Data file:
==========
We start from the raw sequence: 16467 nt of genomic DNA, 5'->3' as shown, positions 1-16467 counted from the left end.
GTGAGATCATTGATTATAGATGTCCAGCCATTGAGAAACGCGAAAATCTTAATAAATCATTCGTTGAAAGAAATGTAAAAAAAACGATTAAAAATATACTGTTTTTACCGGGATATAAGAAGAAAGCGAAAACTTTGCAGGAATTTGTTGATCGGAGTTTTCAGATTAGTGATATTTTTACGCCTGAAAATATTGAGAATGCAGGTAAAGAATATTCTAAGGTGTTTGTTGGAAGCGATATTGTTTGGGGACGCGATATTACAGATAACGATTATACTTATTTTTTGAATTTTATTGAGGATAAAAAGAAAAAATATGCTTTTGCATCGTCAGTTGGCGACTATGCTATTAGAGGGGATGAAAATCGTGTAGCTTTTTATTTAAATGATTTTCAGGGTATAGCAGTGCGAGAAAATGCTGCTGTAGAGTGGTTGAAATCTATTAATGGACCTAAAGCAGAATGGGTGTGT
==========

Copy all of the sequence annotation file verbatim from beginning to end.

We start from the raw sequence: 16467 nt of genomic DNA, 5'->3' as shown, positions 1-16467 counted from the left end.
GTGAGATCATTGATTATAGATGTCCAGCCATTGAGAAACGCGAAAATCTTAATAAATCATTCGTTGAAAGAAATGTAAAAAAAACGATTAAAAATATACTGTTTTTACCGGGATATAAGAAGAAAGCGAAAACTTTGCAGGAATTTGTTGATCGGAGTTTTCAGATTAGTGATATTTTTACGCCTGAAAATATTGAGAATGCAGGTAAAGAATATTCTAAGGTGTTTGTTGGAAGCGATATTGTTTGGGGACGCGATATTACAGATAACGATTATACTTATTTTTTGAATTTTATTGAGGATAAAAAGAAAAAATATGCTTTTGCATCGTCAGTTGGCGACTATGCTATTAGAGGGGATGAAAATCGTGTAGCTTTTTATTTAAATGATTTTCAGGGTATAGCAGTGCGAGAAAATGCTGCTGTAGAGTGGTTGAAATCTATTAATGGACCTAAAGCAGAATGGGTGTGT